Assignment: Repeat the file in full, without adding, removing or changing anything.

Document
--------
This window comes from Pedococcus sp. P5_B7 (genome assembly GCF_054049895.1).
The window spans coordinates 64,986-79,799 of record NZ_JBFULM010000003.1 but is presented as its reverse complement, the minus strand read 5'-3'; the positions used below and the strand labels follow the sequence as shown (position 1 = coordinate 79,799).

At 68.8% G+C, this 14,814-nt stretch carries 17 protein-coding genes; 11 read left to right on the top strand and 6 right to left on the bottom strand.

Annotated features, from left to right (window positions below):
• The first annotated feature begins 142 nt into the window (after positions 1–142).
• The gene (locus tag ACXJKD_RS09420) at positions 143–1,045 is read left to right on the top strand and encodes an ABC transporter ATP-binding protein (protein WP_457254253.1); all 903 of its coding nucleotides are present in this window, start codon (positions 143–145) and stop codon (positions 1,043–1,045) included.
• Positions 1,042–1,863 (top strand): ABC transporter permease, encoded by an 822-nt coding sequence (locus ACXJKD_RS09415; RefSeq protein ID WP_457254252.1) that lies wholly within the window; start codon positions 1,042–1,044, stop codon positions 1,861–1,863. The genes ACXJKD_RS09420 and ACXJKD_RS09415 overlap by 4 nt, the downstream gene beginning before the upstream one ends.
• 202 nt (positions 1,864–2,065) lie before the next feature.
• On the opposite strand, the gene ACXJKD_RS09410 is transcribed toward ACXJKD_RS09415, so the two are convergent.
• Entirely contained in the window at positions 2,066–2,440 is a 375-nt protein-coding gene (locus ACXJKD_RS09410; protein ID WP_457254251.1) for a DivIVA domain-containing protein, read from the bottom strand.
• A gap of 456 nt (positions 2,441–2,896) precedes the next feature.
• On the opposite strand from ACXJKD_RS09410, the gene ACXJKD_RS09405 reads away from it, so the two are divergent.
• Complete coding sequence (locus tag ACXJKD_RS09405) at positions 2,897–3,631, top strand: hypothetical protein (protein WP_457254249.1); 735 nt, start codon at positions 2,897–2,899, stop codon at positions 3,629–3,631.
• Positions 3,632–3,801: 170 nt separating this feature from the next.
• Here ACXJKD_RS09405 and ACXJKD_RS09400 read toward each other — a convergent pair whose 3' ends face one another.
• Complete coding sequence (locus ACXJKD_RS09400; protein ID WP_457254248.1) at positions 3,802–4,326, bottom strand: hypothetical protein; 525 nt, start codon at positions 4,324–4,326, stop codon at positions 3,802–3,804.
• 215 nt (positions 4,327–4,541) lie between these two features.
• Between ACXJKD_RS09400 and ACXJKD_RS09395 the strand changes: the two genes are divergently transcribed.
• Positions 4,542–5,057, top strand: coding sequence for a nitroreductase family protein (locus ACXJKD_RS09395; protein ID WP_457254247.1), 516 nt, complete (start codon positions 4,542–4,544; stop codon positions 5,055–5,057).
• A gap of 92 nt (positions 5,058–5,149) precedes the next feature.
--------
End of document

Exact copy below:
This window comes from Pedococcus sp. P5_B7 (genome assembly GCF_054049895.1).
The window spans coordinates 64,986-79,799 of record NZ_JBFULM010000003.1 but is presented as its reverse complement, the minus strand read 5'-3'; the positions used below and the strand labels follow the sequence as shown (position 1 = coordinate 79,799).

At 68.8% G+C, this 14,814-nt stretch carries 17 protein-coding genes; 11 read left to right on the top strand and 6 right to left on the bottom strand.

Annotated features, from left to right (window positions below):
• The first annotated feature begins 142 nt into the window (after positions 1–142).
• The gene (locus tag ACXJKD_RS09420) at positions 143–1,045 is read left to right on the top strand and encodes an ABC transporter ATP-binding protein (protein WP_457254253.1); all 903 of its coding nucleotides are present in this window, start codon (positions 143–145) and stop codon (positions 1,043–1,045) included.
• Positions 1,042–1,863 (top strand): ABC transporter permease, encoded by an 822-nt coding sequence (locus ACXJKD_RS09415; RefSeq protein ID WP_457254252.1) that lies wholly within the window; start codon positions 1,042–1,044, stop codon positions 1,861–1,863. The genes ACXJKD_RS09420 and ACXJKD_RS09415 overlap by 4 nt, the downstream gene beginning before the upstream one ends.
• 202 nt (positions 1,864–2,065) lie before the next feature.
• On the opposite strand, the gene ACXJKD_RS09410 is transcribed toward ACXJKD_RS09415, so the two are convergent.
• Entirely contained in the window at positions 2,066–2,440 is a 375-nt protein-coding gene (locus ACXJKD_RS09410; protein ID WP_457254251.1) for a DivIVA domain-containing protein, read from the bottom strand.
• A gap of 456 nt (positions 2,441–2,896) precedes the next feature.
• On the opposite strand from ACXJKD_RS09410, the gene ACXJKD_RS09405 reads away from it, so the two are divergent.
• Complete coding sequence (locus tag ACXJKD_RS09405) at positions 2,897–3,631, top strand: hypothetical protein (protein WP_457254249.1); 735 nt, start codon at positions 2,897–2,899, stop codon at positions 3,629–3,631.
• Positions 3,632–3,801: 170 nt separating this feature from the next.
• Here ACXJKD_RS09405 and ACXJKD_RS09400 read toward each other — a convergent pair whose 3' ends face one another.
• Complete coding sequence (locus ACXJKD_RS09400; protein ID WP_457254248.1) at positions 3,802–4,326, bottom strand: hypothetical protein; 525 nt, start codon at positions 4,324–4,326, stop codon at positions 3,802–3,804.
• 215 nt (positions 4,327–4,541) lie between these two features.
• Between ACXJKD_RS09400 and ACXJKD_RS09395 the strand changes: the two genes are divergently transcribed.
• Positions 4,542–5,057, top strand: coding sequence for a nitroreductase family protein (locus ACXJKD_RS09395; protein ID WP_457254247.1), 516 nt, complete (start codon positions 4,542–4,544; stop codon positions 5,055–5,057).
• A gap of 92 nt (positions 5,058–5,149) precedes the next feature.